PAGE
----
Monday, June 22, 2009

Movie Review: Summer Hours

Summer Hours *** ½
Directed by:
Olivier Assayas.
Written By: Olivier Assayas.
Starring: Juliette Binoche (Adrienne), Charles Berling (Frédéric), Jérémie Renier (Jérémie), Edith Scob (Hélène), Dominique Reymond (Lisa), Valérie Bonneton (Angela), Isabelle Sadoyan (Éloïse), Kyle Eastwood (James), Alice de Lencquesaing (Sylvie), Emile Berling (Pierre), Jean-Baptiste Malartre (Michel Waldemar), Gilles Arbona (Maître Lambert).

Whenever I watch a film by French director Olivier Assayas I am more amazed by what he leaves out of the film, then by what he leaves in. Some of the most important scenes in his movies – the ones that would be the centerpiece in most other films – are absent in his films. Take Boarding Gate for example, which picked up its story well after it started, and ended well before the conclusion. Assayas is not interested in storytelling the way most directors are. That makes him somewhat infuriating at times, but always fascinating. His new film, Summer Hours, seems like a departure for him, as it does not contain all the violence or sex of a film like Boarding Gate or Demonlover. And yet, it actually fits in rather nicely with his other films.

Summer Hours is about three adult siblings who are dealing with the death of their mother. In the film’s opening scenes, Adrienne (Juliette Binoche), Frederic (Charles Berling) and Jeremie (Jeremie Renier), and their families are visiting their mother Helene (Edit Scob) for her 75th birthday party. They are gathered at Helene’s majestic summer home in the French countryside, which she has essentially made into a shrine to her beloved uncle, who was a famous painter. There is not a room in the house that doesn’t contain some great piece of art, or some rare antique furniture or something else worth a lot of money. Helene loves the house, but knows that when she goes, it will most likely have to be sold off, along with everything in it. Adrienne lives in New York now, Jeremie in China, and while Frederic is in Paris, his teenage kids don’t show the same love for the house that he did.

The action then flashes forward an indeterminate amount of time. Months have passed, Helene has died and been buried, and the question of what to do with the house arises. Frederic wants to keep it, but is outvoted by Adrienne and Jeremie, who would rather have the money. Jeremie has a young family he needs to support, and Adrienne is getting married again. Neither lives in the country, and will get no use from the house, or anything inside it.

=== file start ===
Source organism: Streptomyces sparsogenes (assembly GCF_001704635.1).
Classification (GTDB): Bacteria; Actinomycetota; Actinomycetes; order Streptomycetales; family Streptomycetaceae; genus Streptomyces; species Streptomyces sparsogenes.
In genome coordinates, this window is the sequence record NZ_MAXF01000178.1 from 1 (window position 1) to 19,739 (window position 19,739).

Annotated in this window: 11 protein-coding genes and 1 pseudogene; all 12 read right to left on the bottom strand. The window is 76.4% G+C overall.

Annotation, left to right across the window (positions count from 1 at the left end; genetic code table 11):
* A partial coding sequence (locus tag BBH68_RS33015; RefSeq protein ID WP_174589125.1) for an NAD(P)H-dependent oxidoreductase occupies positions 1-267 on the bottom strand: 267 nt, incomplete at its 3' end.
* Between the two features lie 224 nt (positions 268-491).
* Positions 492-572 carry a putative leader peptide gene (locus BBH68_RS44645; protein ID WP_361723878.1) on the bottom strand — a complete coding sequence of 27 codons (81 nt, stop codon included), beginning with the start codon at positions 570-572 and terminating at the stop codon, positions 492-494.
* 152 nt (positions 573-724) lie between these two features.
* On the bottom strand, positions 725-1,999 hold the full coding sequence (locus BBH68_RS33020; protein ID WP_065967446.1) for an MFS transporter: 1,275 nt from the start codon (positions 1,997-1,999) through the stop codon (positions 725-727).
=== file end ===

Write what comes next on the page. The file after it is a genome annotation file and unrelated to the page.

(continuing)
The film is not an emotional tearjerker, and neither is it a false melodrama. There is a conflict in the family about what to do with the house and the possessions, not to mention Eloise who has looked after the house for decades, but the film never devolves in hysteria about any of them. There is no yelling or screaming in the film, no big emotional outbursts, not even when it is revealed that Helene and her uncle had a more intimate relationship that an uncle and his niece should have. Adrienne and Jeremie would like to keep the house and the things in it, but they can’t. It just doesn’t make sense to them. Frederic wants to keep it even more, but knows he cannot support it by himself, and he understands where his siblings are coming from. But as the possessions get packed out, and shipped off to various auction houses or museums, there is a regret that hangs over the film. These things will leave a hole in the lives of the children, but then again their mother already left that hole through the simple act of dying.

The performances in the movie are pitch perfect. Binoche is an actress I love when she works in her native language (and often hate when she works in English), and is one of those annoying people who seems to get better looking the older she gets. We start out thinking that she is selfish here, but she really isn’t. She has simply left the past behind her, so that she can build her future. Jeremie Renier, who is quickly becoming the most gifted French actor of his generation, is also quite good as Jeremie, who is simply looking out for his family. And Charles Berlinger as Frederic finds the right notes to play as the oldest sibling – the one who is supposed to be the most responsible, but is becoming frazzled by it all.

I suspect that some people are going to be confused or annoyed by the end of the film. Here is a movie that spends almost all of its time with the adult children of Helene as they deal with the after effects of her death, and yet the finale of the film is a party that Frederic’s teenage children have at the summer house in the final week before the house is sold. The scene simply follows the kids through the now nearly empty house in a series of great tracking shots, and you cannot help but wonder what Assayas is getting at. But by the film’s last scene, the meaning becomes crystal clear. It ties together the past, present and future in a quietly beautiful way. In a word, the end of the film is perfect.

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